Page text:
The 2016 Presidential Race defies everything we know about politics with Trump

By Nick Riebel || Staff Writer

Donald Trump isn’t a very nice guy. You may or may not like him, you may or may not like his policies, or his incoherent ramblings he passes off as campaign speeches, or his attitude towards Mexicans, Muslims, or some other group that this demagogue has demonized. But it would be very hard to deny, and quite implausible to claim to the contrary, that Trump has a pleasant personality. He seems to have textbook narcissism and egomania, which together make for a dangerously arrogant attitude to have towards oneself, because someone suffering with that mentality will tend to be rude, insensitive, or even cruel to others.

This is not a matter of personal opinion: it is a well-documented fact that Donald Trump is disrespectful, dismissive, and outright mean to others. One can look at his years of “feuds” with other celebrities, or his comments to participants on his old show “The Apprentice.”

To me, even as a young kid who did not much care about celebrities or their shows, I was perturbed out how Trump seemed to make a sport out of, and enjoy, firing people. In reality, this can be the most mentally difficult part of running a business or organization: having to dismiss employees. Trump, then and now, seemed to have a sociopathic glee in controlling the destinies of many in his totally-normal-sized hands.

When he started getting involved in politics, do not forget that he began by questioning the legitimacy of President Obama, questioning his faith and heritage. Trump, though, was not taken too seriously back then, even though it was rumored that he may run for president in 2012. I truly thought then, and now, that if he were to run he would have defeated Romney much as he did Jeb Bush, and would have become the Republican nominee for that year. Nevertheless, after Obama released his birth certificate officially, largely in response to Trump’s allegations, Trump went mostly silent, only occasionally re-joining the political fray on social media.

This man is well known for his questionable tweets. While there is little doubt that he understands the media in a way that even most politicians don’t, there is even less doubt that he has trouble controlling what he says, even on a forum in which he is entirely in control.

At the Commander-In-Chief forum, Trump was confronted about a 2013 tweet about sexual assaults in the military, and his implied reasoning behind why they happened: (http://www.bbc.com/news/election-us-2016-37303432 ). Stunningly, Trump defended this old tweet of his, because in his mind, he is always right, never mistaken.

Surely, a great quality in a commander-in-chief: stubbornly persisting one is right even when all the evidence in the world demonstrates that you could not be more wrong, especially wrong in such a horrible and offensive manner. It reminds me a little bit of former president George W. Bush, but even he, I think, was not this ignorant and moronic.Trump’s treatment of his rivals during the 2016 GOP primaries was infamous for his nasty rhetoric and bombastic (and often untrue) claims about Jeb Bush, Ben Carson, and Ted Cruz (amongst others).

There are too many examples to list in my little article here, such as Trump’s allegation about Ted Cruz’s father, Jeb Bush’s “low energy,” or comparing Ben Carson to a child molester (which Ben Carson seems to have gotten over or forgotten, shockingly enough: http://www.huffingtonpost.com/entry/ben-carson-donald-trump-endorse_us_56e2054be4b0b25c91816a29 ).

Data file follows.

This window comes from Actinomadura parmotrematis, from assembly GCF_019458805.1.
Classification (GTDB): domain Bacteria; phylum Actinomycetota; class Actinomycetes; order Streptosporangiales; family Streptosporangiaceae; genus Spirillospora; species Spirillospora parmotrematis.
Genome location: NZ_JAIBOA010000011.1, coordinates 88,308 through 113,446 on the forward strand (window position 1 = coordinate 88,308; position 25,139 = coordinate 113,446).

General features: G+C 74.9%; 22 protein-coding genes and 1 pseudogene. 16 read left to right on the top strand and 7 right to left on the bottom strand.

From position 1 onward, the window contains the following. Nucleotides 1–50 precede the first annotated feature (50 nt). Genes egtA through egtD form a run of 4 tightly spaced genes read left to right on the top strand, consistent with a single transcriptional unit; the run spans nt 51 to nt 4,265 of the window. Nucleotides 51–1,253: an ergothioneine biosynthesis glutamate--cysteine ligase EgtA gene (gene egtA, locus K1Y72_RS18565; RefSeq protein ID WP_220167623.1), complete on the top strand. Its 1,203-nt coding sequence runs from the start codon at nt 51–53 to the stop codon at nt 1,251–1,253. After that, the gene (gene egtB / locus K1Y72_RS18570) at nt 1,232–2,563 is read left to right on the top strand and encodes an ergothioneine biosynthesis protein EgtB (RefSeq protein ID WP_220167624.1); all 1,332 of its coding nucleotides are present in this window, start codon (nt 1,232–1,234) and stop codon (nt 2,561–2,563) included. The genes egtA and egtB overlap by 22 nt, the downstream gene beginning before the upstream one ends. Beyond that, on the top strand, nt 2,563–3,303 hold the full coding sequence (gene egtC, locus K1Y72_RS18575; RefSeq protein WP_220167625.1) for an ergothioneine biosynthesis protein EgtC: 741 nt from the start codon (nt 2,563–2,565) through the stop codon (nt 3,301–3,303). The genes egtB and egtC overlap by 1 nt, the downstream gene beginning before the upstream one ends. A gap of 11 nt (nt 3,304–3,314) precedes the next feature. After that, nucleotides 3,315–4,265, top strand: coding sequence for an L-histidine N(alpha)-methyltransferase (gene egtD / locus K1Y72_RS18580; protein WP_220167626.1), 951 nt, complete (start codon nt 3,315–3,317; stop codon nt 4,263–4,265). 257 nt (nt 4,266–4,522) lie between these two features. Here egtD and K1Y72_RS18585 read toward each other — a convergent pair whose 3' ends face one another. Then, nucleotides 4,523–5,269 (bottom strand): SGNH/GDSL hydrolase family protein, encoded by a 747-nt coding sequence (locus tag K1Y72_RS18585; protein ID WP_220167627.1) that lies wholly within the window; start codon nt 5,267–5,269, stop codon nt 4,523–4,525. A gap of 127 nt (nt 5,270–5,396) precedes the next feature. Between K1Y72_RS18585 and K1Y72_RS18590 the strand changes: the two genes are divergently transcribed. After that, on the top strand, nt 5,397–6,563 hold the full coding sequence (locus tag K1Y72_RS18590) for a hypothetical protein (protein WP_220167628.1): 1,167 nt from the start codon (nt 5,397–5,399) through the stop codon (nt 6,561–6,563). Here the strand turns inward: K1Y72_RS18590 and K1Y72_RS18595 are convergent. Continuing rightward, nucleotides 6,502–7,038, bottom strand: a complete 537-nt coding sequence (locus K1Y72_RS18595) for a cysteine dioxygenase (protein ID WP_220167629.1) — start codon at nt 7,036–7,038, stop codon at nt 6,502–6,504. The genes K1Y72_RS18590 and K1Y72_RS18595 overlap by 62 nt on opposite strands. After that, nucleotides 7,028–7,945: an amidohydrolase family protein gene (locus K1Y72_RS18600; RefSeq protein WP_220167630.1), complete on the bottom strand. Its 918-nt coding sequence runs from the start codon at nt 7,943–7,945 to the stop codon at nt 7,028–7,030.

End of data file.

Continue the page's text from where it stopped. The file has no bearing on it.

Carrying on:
But I will leave you with this, which, to me, is the ultimate proof of  Trump’s horrendous personality and manners: shushing Jeb Bush as if he was a disobedient child or mistreating his wife: http://www.realclearpolitics.com/video/2016/02/06/trump_to_bush_let_me_talk_be_quiet.html . Yet, all of this seems to matter little, as tens of millions of Americans still plan on voting for this man to be our next president.

Even after Trump’s beyond-the-pale attacks on the Khan family, he has regained most of the support he had during the Republican convention. So, at the Commander-In-Chief forum, (which, by the way, Matt Lauer did astoundingly poorly at) when he got a question from a veteran suffering with PTSD, who had lost comrades to it as well, he proceeded to patronize and correct her (wrongly!) on the actual number of veteran suicides per day: http://thehill.com/policy/defense/294931-trump-corrects-marine-on-veteran-suicide-statistic . One may think that this is a minor thing, And even if you think it was an honest misunderstanding (Trump may have remembered old data on this subject), just the audacity to correct that veteran, in that manner, on that topic, in that way almost made me gasp out loud.

Will this man’s disposition truly improve by having greater power? Should we trust Trump with our military, our intelligence, our futures? Should we trust this man with nuclear weapons? Can we trust that he won’t start World War III over a Twitter feud with a foreign leader?

I’m not a big fan of Hillary Clinton. But Gary Johnson is a bad punchline to a worse joke (who should be our next president?), and cannot win anyways. Jill Stein is a nice woman, but at this point, all she can do is ensure a Trump victory. Unfortunately for America, our next choice for president with either be Hillary Clinton or Donald Trump. The former I find infinitely preferable to the latter.

I will leave you with this, though. Win or lose, the fact that Donald Trump has gotten this far demonstrates I think, quite clearly, that something is very wrong with American politics, culture, society, or some combination of this or other factors. Something is broken, and Trump is just the latest symptom. And he may not be the last: who’s to say there won’t be someone worse than him in 2020 or 2024?

Senior Nick Riebel is a staff wrier. His email is nriebel@fandm.edu.

print

Leave a Reply